'Gifting' art to a museum
Whether because of tax costs, maintenance expenses, a lack of enthusiasm on the part of the next generation or a conviction that great works of art rightly belong to the public at large, many collectors choose to donate their holdings to museums.
Certainly in the UK, recent years have seen a broad resurgence of interest in philanthropy – among art collectors as well as others. Many collectors have donated works or entire new wings to existing institutions; some have established new museums of their own.
Creating a museum gives a collector maximum control over the works but along with the control are the additional costs. Gifting to an existing institution allows a collector to leverage the staff, oversight and professional resources of the larger institution for the benefit of the collection. This is likely to be the more cost-effective approach. The collector who prefers to create a new museum should carefully consider the tax benefits of establishing it as a charitable institution.
Finding an existing institution that can fulfill a donor's requirements may take some searching. A major museum will likely have little interest in works that do not fill a gap in its permanent collection. If a museum will merely put a collection into storage or sell it off piecemeal, a donor may hesitate to make the gift. It may help to broaden the quest. For example, a university that uses art for teaching purposes might be eager not only to accept a collection but also to display it. In the UK, a family with a large art collection housed in a stately home can also consider making a charitable gift of both home and art to the National Trust.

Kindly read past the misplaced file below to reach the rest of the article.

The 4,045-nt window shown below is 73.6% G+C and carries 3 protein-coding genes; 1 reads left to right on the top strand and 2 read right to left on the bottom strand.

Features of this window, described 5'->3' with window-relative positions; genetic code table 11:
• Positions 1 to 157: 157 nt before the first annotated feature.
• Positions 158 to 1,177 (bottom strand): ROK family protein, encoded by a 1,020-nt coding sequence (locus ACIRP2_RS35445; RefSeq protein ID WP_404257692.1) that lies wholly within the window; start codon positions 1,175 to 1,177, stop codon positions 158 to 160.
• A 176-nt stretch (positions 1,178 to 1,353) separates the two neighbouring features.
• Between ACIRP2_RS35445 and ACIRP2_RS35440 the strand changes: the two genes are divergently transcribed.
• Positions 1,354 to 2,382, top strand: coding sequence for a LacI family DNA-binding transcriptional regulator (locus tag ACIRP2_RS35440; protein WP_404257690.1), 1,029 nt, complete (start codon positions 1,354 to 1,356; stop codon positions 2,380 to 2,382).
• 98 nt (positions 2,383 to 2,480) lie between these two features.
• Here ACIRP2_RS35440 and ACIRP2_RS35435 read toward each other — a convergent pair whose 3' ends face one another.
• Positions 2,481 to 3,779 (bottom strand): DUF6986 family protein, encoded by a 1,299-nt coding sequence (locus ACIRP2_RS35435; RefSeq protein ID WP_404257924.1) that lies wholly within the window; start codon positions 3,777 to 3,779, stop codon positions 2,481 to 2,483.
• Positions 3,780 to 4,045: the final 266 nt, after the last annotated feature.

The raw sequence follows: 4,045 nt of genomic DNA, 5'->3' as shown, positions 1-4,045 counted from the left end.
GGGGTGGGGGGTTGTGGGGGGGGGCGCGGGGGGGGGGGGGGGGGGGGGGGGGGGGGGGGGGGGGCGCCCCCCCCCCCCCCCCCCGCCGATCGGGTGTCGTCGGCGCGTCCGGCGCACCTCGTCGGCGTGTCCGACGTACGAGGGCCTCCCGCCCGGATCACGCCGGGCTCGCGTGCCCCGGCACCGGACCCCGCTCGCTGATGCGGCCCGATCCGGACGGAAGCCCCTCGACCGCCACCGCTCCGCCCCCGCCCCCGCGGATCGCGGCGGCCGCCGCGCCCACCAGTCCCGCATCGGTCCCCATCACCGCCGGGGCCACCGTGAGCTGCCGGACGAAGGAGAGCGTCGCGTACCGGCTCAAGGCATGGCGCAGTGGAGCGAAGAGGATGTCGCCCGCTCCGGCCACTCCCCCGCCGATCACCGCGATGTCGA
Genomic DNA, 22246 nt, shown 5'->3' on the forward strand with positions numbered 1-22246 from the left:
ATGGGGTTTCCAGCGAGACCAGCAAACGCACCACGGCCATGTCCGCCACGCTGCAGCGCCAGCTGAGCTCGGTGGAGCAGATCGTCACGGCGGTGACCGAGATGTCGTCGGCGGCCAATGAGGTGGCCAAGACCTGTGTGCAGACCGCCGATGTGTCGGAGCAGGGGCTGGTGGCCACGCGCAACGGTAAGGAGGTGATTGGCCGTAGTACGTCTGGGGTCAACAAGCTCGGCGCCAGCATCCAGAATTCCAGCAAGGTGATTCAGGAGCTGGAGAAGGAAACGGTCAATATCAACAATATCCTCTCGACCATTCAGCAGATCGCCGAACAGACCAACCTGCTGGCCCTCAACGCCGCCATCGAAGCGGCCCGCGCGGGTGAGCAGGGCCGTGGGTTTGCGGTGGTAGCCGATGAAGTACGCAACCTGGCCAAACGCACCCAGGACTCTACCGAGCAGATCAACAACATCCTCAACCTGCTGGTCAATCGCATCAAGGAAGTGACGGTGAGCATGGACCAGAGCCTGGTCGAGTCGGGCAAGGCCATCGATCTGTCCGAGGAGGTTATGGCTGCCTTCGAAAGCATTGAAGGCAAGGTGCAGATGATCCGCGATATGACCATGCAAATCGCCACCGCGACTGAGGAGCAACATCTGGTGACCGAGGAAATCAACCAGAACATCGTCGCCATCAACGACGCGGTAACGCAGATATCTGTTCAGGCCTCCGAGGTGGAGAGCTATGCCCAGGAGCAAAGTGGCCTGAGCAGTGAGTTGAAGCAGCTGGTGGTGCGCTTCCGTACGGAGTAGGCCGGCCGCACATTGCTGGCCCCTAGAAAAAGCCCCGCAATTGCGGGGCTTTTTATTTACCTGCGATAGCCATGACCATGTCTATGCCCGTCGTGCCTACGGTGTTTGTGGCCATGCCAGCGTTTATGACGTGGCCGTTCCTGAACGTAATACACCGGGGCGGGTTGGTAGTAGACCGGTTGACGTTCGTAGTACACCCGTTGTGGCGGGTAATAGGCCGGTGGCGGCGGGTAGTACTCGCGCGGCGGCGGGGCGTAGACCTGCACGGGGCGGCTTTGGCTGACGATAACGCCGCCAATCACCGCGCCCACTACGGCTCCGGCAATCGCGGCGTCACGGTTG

The UK tax legislation favours charitable gifts of art in a number of ways. Gifts to museums that are charitable trusts, are often exempt from inheritance and capital gains tax. Furthermore, for income tax purposes, a charitable donation can entitle a donor to deduct the market value of the asset from taxable income.
Keeping accurate records
The collector who is in hot pursuit of a wonderful new painting or sculpture may be caught up in the emotional charge of the acquisition and not give much thought to its future. But works of art are taxable assets also, must be insured and will someday pass to others. For all these reasons, accurate records are a must. Where did the work come from? What was the cost? What are its composite materials? Where, if anywhere, has it been exhibited? What, if anything, has been spent on restoration and warehousing?
Records should include photographic images of the works. In addition to computer files, hard copies of all documentation should be kept. Someone stepping into the collector's shoes – whether as executor, heir, buyer or donee – should be able to determine the complete history of each work in the collection.
A rewarding asset
An art collection is an asset that provides unique emotional rewards. Because it typically has a life beyond the owner's, it also has the potential to become a lasting testament to an individual's eye for beauty and an essential part of a legacy to family and society. By developing a sound strategy for the future of a collection, an owner can expect to reap these many rewards and then pass them on to others.